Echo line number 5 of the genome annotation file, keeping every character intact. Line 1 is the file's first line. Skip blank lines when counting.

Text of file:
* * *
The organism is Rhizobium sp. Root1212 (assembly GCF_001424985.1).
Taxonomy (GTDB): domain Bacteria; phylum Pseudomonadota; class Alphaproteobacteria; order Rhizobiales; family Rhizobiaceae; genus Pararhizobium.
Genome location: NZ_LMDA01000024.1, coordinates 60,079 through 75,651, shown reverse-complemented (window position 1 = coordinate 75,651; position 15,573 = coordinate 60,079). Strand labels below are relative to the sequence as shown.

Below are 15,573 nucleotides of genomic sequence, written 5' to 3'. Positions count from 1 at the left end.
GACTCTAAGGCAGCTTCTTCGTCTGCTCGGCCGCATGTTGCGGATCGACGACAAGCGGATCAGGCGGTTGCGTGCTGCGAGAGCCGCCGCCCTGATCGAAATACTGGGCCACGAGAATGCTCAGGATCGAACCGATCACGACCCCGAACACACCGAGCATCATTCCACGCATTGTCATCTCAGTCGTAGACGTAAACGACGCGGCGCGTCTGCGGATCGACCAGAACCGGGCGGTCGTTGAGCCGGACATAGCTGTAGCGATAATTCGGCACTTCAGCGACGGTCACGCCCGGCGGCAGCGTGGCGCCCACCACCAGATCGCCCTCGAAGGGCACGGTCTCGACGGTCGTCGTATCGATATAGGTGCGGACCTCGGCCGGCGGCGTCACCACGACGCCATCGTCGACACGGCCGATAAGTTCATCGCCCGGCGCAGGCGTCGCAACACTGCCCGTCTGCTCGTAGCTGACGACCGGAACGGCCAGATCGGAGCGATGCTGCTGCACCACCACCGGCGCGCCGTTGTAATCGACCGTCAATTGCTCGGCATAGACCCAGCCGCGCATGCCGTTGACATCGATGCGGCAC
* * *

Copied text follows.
GACTCTAAGGCAGCTTCTTCGTCTGCTCGGCCGCATGTTGCGGATCGACGACAAGCGGATCAGGCGGTTGCGTGCTGCGAGAGCCGCCGCCCTGATCGAAATACTGGGCCACGAGAATGCTCAGGATCGAACCGATCACGACCCCGAACACACCGAGCATCATTCCACGCATTGTCATCTCAGTCGTAGACGTAAACGACGCGGCGCGTCTGCGGATCGACCAGAACCGGGCGGTCGTTGAGCCGGACATAGCTGTAGCGATAATTCGGCACTTCAGCGACGGTCACGCCCGGCGGCAGCGTGGCGCCCACCACCAGATCGCCCTCGAAGGGCACGGTCTCGACGGTCGTCGTATCGATATAGGTGCGGACCTCGGCCGGCGGCGTCACCACGACGCCATCGTCGACACGGCCGATAAGTTCATCGCCCGGCGCAGGCGTCGCAACACTGCCCGTCTGCTCGTAGCTGACGACCGGAACGGCCAGATCGGAGCGATGCTGCTGCACCACCACCGGCGCGCCGTTGTAATCGACCGTCAATTGCTCGGCATAGACCCAGCCGCGCATGCCGTTGACATCGATGCGGCAC